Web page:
Cow kill passes 3,000 for first time

Weekly cattle slaughterings in NI continue to set records, with 3,158 cows killed last week, the first time the total has crossed 3,000 head.

With prime slaughterings also continuing to run at over 8,000 head, it left total cattle slaughtered at 11,715, which is also a record high for NI.

The slaughter data, recorded by DAERA, date back to 2001.

Livestock antibiotic use at record low

Sales of antibiotics for use in livestock have hit a record low in the UK, official figures from the Veterinary Medicines Directorate indicate. In 2021, antibiotic usage stood at 28.3 mg/kg, which is down 6% on the year previous and is 55% lower than 2014 levels. Sales of Highest Priority Critically Important Antibiotics were down 18% year on year and now account for just 0.4% of total veterinary antibiotic sales.

No housing order for NI poultry yet

A compulsory housing order for poultry in NI has not yet been announced by DAERA, although the requirement is in place for England and the Republic of Ireland.

Separate housing orders came into effect in England and the Republic of Ireland on Monday (7 November) to help prevent the spread of avian influenza. Compulsory housing of poultry is not required in NI, Scotland, or Wales at present, although a UK-wide bird flu prevention zone makes stringent biosecurity a legal requirement.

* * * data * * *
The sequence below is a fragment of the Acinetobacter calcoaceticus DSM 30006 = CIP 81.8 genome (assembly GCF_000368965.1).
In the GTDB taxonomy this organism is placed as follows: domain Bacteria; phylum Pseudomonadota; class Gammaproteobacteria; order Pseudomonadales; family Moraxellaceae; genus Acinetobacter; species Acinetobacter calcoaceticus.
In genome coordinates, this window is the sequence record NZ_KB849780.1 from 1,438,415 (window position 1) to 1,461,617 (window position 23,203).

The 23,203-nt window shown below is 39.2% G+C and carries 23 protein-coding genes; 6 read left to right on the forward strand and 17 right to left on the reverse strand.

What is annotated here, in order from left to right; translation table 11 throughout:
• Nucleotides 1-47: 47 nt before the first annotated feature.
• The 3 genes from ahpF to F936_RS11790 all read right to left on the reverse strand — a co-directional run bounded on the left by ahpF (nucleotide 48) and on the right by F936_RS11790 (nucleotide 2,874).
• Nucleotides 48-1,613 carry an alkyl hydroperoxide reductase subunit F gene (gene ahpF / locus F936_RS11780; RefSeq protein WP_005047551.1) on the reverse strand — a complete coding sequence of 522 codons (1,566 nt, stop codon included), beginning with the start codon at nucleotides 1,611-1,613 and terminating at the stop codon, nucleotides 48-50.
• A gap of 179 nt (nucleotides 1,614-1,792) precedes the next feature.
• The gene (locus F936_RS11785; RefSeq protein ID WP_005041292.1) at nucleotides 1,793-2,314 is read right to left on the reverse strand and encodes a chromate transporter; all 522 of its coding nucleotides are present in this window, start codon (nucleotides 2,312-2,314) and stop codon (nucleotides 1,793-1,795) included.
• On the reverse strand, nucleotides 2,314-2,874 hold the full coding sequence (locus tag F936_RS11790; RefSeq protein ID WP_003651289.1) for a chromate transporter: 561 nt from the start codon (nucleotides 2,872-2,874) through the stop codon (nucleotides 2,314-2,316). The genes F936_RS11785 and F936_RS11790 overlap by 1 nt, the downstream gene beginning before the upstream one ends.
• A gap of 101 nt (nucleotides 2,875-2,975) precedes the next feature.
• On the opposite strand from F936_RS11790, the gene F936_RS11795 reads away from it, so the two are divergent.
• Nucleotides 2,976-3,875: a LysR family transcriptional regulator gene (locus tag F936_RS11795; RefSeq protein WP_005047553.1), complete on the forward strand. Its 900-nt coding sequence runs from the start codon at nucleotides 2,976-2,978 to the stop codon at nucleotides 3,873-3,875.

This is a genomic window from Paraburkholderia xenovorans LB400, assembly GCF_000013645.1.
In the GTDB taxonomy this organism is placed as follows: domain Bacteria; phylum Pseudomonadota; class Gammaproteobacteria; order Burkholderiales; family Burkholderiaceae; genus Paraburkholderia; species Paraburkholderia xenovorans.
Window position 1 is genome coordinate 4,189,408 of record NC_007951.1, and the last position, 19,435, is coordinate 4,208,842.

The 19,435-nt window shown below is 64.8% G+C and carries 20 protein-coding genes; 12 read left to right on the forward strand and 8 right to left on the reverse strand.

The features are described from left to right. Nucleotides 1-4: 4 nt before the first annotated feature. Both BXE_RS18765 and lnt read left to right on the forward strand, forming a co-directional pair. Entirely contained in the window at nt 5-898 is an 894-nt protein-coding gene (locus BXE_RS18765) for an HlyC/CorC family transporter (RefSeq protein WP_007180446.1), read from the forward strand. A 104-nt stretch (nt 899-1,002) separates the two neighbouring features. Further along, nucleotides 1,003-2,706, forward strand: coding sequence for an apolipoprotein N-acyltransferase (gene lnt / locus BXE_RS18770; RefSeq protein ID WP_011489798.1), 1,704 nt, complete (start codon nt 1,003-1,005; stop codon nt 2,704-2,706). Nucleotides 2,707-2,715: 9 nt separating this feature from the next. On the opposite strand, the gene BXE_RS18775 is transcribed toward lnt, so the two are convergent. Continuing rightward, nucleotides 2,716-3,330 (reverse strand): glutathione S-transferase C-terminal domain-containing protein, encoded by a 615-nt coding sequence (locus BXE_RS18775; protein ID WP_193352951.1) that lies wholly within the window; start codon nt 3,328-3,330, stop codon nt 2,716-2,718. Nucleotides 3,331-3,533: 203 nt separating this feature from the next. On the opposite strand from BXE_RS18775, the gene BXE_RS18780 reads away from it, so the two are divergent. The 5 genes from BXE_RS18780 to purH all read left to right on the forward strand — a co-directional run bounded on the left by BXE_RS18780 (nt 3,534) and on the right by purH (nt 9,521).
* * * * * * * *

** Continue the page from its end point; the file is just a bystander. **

Sinn Féin vows to bring back ANC

The restoration of the Areas of Natural Constraint (ANC) payment in NI remains a priority for Sinn Féin, West Tyrone MLA Declan McAleer told the party’s Ard Fheis last Saturday.

Under the ANC scheme, which closed in 2017, payments were made to around 8,800 NI farmers in severely disadvantaged areas.

“It is my intention, on behalf of Sinn Féin, to restore the ANC payment to farmers in the north when the institutions are up and running,” McAleer said during his address at the event in Dublin.

Pilgrim’s to close English pork factories

Meat processor Pilgrim’s UK will roll out a phased closure of two of its pork factories in Leicestershire and Suffolk.

Almost 650 jobs are at risk between the plants in Coalville and St Edmunds, and a third site at Ashton-under-Lyne in Greater Manchester is set to move to a four-day week.

Pilgrim’s UK said “difficult market conditions” within the pig sector were to blame for the closures.